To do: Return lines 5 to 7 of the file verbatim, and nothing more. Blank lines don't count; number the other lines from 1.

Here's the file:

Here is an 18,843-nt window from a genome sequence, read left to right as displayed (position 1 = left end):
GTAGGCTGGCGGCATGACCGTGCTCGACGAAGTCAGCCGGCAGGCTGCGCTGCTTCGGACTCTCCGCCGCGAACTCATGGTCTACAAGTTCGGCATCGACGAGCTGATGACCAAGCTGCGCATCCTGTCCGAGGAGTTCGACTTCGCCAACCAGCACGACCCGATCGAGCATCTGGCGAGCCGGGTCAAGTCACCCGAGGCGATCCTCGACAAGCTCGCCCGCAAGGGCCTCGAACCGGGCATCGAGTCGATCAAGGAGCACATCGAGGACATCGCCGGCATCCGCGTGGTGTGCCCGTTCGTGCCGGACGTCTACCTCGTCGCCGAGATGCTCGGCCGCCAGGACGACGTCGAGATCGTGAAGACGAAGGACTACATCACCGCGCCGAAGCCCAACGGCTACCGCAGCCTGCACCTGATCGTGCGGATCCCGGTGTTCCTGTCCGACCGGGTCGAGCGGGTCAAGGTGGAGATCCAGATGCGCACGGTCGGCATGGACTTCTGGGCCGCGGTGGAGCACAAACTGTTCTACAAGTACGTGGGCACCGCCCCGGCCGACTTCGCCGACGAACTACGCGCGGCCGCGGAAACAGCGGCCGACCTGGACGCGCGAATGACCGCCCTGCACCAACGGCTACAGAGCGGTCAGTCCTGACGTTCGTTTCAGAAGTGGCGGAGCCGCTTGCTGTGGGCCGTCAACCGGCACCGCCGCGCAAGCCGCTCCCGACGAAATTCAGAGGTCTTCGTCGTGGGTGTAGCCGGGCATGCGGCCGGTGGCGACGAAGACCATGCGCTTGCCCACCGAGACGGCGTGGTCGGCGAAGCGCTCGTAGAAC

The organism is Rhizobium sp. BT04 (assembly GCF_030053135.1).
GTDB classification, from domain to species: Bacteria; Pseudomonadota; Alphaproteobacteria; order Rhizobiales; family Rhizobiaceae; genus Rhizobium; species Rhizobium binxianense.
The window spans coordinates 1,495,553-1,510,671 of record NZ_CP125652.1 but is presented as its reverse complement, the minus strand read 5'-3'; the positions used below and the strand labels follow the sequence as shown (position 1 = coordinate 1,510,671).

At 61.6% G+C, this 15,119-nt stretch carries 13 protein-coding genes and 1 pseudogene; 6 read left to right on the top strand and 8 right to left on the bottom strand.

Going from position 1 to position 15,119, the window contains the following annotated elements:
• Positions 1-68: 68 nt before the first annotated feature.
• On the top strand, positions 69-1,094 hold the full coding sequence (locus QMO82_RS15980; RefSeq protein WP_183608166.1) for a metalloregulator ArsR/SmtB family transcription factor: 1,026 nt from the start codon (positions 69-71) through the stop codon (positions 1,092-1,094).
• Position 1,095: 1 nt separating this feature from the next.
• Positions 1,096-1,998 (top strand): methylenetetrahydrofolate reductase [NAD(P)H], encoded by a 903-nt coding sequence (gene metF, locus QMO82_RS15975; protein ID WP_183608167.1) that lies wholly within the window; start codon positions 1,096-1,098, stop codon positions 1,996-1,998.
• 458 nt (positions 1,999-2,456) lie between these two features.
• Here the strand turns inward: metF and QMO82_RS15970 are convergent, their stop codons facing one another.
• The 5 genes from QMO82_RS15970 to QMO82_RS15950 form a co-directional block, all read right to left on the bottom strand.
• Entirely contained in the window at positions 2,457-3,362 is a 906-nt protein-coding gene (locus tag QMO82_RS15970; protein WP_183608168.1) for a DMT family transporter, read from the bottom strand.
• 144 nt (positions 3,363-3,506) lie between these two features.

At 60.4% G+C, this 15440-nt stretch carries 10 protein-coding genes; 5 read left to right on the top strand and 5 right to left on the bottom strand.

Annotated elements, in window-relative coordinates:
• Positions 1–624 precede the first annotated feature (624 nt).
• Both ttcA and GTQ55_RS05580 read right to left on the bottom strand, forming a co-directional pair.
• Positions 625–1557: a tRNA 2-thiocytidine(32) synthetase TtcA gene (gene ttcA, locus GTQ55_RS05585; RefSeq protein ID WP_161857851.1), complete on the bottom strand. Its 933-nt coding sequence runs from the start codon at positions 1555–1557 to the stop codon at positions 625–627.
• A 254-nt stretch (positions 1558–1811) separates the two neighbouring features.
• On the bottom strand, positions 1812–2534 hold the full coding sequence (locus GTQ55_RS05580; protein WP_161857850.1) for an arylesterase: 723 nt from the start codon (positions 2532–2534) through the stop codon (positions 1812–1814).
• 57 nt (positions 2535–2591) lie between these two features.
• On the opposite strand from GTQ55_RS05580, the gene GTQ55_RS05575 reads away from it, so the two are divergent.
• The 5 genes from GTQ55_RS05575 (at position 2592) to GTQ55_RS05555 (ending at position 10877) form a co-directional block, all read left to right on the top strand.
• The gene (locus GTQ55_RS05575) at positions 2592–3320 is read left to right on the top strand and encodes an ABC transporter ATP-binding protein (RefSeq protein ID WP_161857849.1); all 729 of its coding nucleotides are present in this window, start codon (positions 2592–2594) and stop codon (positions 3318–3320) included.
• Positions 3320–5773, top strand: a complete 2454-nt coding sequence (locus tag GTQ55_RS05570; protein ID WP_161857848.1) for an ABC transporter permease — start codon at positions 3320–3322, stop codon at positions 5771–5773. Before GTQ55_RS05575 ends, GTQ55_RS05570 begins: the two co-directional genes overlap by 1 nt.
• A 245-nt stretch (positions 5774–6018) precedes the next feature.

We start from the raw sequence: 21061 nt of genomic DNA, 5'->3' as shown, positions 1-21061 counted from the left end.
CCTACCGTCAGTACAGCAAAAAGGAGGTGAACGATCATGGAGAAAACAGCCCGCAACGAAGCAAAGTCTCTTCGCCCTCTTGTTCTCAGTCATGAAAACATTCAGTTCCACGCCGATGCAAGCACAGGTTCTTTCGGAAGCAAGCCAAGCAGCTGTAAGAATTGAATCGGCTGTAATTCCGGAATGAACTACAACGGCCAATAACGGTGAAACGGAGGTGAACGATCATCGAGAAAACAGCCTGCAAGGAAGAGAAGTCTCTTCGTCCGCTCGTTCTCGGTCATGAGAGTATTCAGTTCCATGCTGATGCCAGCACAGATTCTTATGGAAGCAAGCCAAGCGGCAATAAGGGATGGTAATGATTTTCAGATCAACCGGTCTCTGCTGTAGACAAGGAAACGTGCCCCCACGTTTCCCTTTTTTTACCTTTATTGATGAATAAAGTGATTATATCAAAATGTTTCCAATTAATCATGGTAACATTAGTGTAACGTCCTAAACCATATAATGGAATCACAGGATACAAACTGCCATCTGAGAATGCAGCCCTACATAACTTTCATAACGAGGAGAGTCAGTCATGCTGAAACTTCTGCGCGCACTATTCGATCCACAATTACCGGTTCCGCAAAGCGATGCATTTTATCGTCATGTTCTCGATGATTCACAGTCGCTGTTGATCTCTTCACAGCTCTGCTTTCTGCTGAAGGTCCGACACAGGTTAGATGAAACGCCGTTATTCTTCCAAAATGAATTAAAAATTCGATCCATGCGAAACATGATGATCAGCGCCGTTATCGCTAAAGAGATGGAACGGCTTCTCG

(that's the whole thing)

The window spans coordinates 1,495,553-1,510,671 of record NZ_CP125652.1 but is presented as its reverse complement, the minus strand read 5'-3'; the positions used below and the strand labels follow the sequence as shown (position 1 = coordinate 1,510,671).

At 61.6% G+C, this 15,119-nt stretch carries 13 protein-coding genes and 1 pseudogene; 6 read left to right on the top strand and 8 right to left on the bottom strand.

Going from position 1 to position 15,119, the window contains the following annotated elements: